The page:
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All of the poll-related above is somewhat tangential to the main thrust of the meeting on monday, which was to talk about the closure of Earthlight, Simon & Schuster's SF/F imprint. A couple of other thoughts occured to me whilst I was there:

- SF/F makes up 10% of UK paperback book sales. This is the first time I've heard a concrete figure from a reputable source.

- Of the authors affected by the closure (basically the home-grown ones; the international authors published by Earthlight probably aren't going anywhere anytime soon) it happens that there aren't that many I'm personally that fussed about; basically, Ian McDonald, Jon Courtenay Grimwood and Christopher Priest (and he, at least, has already found a new home). Which is more of a reflection on the fact that...

- People don't choose books by imprint (with a couple of exceptions, such as the SF Masterworks). del_c suggested that as readers mature they go from choosing books on the basis of covers to choosing on the basis of authors to choosing on the basis of reviews, and I think by and large that's true. What's the importance of having a specific SF/F imprint, then? I don't know much about publishing, so it was interesting to hear people talk about this sort of thing. The greatest impact seems to be in marketing - having someone sympathetic to push your books. Assimilate SF/F into the main line, and you risk occurences like the fiasco seen with The Separation (Chris Priest had an amusing anecdote about this: After the book was published (with zero promotion as a mainstream novel), it was reviewed in Locus. Eventually, this made its way to his editor, at which point he received an email asking 'why didn't you tell me this was science fiction?!'). Perhaps it's telling that nobody mentioned what to me is the obvious fourth way that (at least SF) readers can choose authors - by regularly reading short fiction magazines. Anyway, this eventually lead to a discussion of...

- The insularity of genre readers - of any genre. It was generally agreed to be a Bad Thing that people stick to one type of book, but I don't know; it seems to me (and I think I've said this before) that given the choice between reading widely and reading deeply, I'd rather read deeply. The reason I don't read much 'mainstream' is not because I don't want to read mainstream, it's because I do want to read SF. I wonder if mainstream readers would say the same about SF or crime? Maybe there's still a balance to be struck.
 
 
 
 
 
 
Off-topic somewhat, but what about Madelein L'Engle's A Wrinkle In Time ? I know it won something big though it may have been children's book prize, and it's superb.
SF/F makes up 10% of UK paperback book sales.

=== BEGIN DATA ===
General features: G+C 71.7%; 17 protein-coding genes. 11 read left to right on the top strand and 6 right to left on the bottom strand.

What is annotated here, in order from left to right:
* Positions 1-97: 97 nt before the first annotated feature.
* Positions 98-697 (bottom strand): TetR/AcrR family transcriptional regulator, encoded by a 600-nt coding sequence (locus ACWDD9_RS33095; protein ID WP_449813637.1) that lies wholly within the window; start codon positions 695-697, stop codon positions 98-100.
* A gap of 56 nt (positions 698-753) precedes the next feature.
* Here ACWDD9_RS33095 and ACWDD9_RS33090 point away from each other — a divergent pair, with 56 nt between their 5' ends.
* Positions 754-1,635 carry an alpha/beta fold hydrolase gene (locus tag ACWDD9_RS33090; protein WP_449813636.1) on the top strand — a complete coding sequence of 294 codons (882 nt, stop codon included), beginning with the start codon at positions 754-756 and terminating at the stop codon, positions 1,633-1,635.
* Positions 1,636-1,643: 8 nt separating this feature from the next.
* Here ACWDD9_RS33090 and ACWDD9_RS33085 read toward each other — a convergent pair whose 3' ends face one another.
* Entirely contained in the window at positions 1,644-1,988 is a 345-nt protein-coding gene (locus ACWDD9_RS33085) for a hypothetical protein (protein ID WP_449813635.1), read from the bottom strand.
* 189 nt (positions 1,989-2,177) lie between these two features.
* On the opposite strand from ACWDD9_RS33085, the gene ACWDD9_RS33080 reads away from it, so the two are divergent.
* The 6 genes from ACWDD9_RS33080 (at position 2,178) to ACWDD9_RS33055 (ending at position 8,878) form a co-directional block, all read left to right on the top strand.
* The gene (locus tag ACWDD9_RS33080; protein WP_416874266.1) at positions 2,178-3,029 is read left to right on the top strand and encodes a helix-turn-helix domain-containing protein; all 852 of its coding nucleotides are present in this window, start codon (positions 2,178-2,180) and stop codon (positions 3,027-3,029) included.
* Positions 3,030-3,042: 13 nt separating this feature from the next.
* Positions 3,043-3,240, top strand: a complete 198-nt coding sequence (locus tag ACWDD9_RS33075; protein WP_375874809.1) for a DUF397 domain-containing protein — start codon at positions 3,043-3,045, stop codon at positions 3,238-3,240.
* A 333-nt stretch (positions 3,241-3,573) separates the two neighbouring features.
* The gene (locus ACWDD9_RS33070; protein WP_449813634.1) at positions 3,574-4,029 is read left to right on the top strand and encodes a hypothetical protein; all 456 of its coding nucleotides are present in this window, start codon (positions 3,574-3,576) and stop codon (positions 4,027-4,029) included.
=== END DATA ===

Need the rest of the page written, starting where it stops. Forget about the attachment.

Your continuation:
And since I very much suspect that the majority of the that is made up of sales of Pratchett, Tolkein and other hefty fantasy sequences then that would make sales of real science fiction litarature probably quite a bit lower than 5% of total. I'm biased, obviously, but I think there's a lot of good SF out there, and it's a shame it doesn't get a better profile than this.

Perhaps it's telling that nobody mentioned what to me is the obvious fourth way that (at least SF) readers can choose authors - by regularly reading short fiction magazines.

And then there's the main reason why I choose books - word of mouth and recommendations from friends whose taste and opinion I trust. This has been the driving force in most of my reading habits. Reviews, critical writings, and familiarity with an author through short fiction magazines will encourage me to take a look, but personal recommendation is by far my most common and most trusted method of choosing authors/books to read.

The reason I don't read much 'mainstream' is not because I don't want to read mainstream, it's because I do want to read SF. I wonder if mainstream readers would say the same about SF or crime?

This very much goes for me too. I know there's a lot of good stuff out there that I'd love to read, but I've already got a list as long as my arm of SF stuff I want to read, and I do like having that depth of understanding that comes with intensive reading in a single genre. I sometimes think of myself as a student of SF (pretentious I know!) but I read as much around SF, both fiction and criticism, as I do around any academic field. If I were to branch out into the mainstream more often, I know I'd lose that sense of expertise that comes with reading as much SF as I do.
And what about those SF/Fish books sold in the mainstream? And is the SF/F market categorised seperately in this from childrens, in which a large amount I imagine will be SF/F based.

I still think visual impact matters, though I'm not saying more than reviews do, especially if you're looking at a huge range of books on the shelves and don't have much time.